If you're gonna go back to the YOU'RE IN THE GAME!! premise for the 8 billionth time this decade, maybe don't spend so much time introducing your threadbare concept right away. We get it: your twist is that this is a dead game and a super-powerful guild leader is trapped inside it after the servers shut down. That could be explained in the first 5-7 minutes and then they could move on to maybe something else that would help set this show apart, but it's clear that “twist” on the genre (it's more like a mild bend) is their trump card, otherwise they wouldn't have spent so much time on it.
Releasing another show like this is like putting out an indie Minecraft clone in 2015. They've been done to death, so if you're going to pull people in you really need a strong hook and great writing right up front. You need to show the audience right away what's different, and it can't just be one or two little things. I'm so bored with this concept that Overlord lost me immediately by not doing enough to set itself apart. Next.
After a good long run, the DMMORPG (“d” stands for “dive;” basically it's a virtual reality role playing game) Yggdrasil has come to its end, and at midnight the servers will be shut off for good. A devoted gamer who goes by the handle Momonga has decided to stay on until the very last minute, a tribute to the game that gave him so much joy as he and his friends created a guild and built themselves a dungeon. He watches the timer run down, closes his eyes...and opens them still in the game, only to find that his console has disappeared and he has no way to logout or contact a GM.
Yes, it's another one of those series.
Overlord's first episode really feels like it's set up for the actual story, so once the plot gets moving, this may be a deviation from an otherwise exciting show. Sadly there's not much going on here that we haven't seen before, except possibly for Momonga's avatar, which is a big skeleton in a heavy robe. Compared to the much more humanoid designs of Sword Art Online, Log Horizon, and .hack//SIGN, this is a pretty big change, and I wonder if this is simply his armor. The game world itself also shows some differences from its predecessors, with Yggdrasil being a much more open world where players are apparently allowed to contribute to the content of the game, as we can see from Momonga's trip through his castle and his commentary on things like the programming of the NPCs; in fact, one of the final things he does before the midnight hour is to change an NPC's description from “bitch” to “in love with Momonga,” which turns out to have been a good move on his part. Most of the episode, however, is taken up by our protagonist wandering around and testing out what he can and can't do, along with interacting with the NPCs of the place. It's not all that thrilling.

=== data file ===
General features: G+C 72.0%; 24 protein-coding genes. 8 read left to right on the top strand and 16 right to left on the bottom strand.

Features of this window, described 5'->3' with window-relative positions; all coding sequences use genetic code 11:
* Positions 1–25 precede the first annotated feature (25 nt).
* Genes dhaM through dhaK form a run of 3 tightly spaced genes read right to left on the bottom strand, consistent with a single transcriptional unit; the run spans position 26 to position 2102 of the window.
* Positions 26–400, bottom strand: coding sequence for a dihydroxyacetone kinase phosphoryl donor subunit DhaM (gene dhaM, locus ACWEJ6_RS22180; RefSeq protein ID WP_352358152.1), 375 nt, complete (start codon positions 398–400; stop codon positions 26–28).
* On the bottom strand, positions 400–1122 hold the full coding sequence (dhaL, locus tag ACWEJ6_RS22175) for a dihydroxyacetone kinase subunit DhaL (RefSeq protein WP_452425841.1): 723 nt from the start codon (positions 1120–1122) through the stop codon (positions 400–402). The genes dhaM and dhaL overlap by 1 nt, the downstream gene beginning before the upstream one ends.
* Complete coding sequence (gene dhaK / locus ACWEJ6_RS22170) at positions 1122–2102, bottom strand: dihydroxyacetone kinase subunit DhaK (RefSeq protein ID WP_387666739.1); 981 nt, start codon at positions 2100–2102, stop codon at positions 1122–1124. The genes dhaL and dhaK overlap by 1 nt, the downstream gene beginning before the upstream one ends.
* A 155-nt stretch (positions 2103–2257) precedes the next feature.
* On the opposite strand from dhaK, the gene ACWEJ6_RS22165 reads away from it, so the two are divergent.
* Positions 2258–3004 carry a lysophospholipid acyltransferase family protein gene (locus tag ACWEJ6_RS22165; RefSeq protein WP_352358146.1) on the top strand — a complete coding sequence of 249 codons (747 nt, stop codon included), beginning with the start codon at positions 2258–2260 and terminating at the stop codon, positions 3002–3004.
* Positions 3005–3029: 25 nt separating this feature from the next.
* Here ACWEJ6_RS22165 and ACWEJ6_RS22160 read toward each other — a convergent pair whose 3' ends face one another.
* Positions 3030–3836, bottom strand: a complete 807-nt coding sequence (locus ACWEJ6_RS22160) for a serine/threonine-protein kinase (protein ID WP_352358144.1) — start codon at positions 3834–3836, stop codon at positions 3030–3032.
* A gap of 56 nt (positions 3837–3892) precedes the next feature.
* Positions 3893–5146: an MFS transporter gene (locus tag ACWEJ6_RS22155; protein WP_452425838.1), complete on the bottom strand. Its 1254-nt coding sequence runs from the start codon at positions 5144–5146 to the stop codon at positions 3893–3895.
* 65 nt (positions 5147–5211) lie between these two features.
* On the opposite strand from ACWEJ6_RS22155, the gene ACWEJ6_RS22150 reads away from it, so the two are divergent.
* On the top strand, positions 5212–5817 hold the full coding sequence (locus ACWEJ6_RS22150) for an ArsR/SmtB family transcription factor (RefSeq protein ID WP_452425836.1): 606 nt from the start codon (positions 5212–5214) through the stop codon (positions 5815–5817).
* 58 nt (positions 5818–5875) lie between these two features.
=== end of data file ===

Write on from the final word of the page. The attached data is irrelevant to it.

Fortunately there are some good touches, such as the way Satoshi Hino (Haikyu!!'s Sawamura Daichi)changes his voice as Momonga depending upon whether he's thinking to himself or talking to the others. (It's particularly funny to hear him be confused in his Dark Lord voice.)This may simply be the difference between Momonga's real voice and the one he chose for the game, but I prefer to think of it as him putting on an appropriate skeleton voice in order to maintain his image in the game world. The backgrounds are appropriately dark and dungeonesque for the sort of lair Momonga would have built, but besides that they don't show a lot of creativity; the same can be said for the NPC designs.
On the whole, Overlord had a very underwhelming first episode, but given that it was all set up, that may be more indicative of poor planning rather than a lame show. If you aren't thoroughly sick of the trapped-in-a-game genre, it may be worth giving another episode to see if it can pull together, but if the genre has already worn out its welcome...let's just say this episode isn't going to endear it to you again.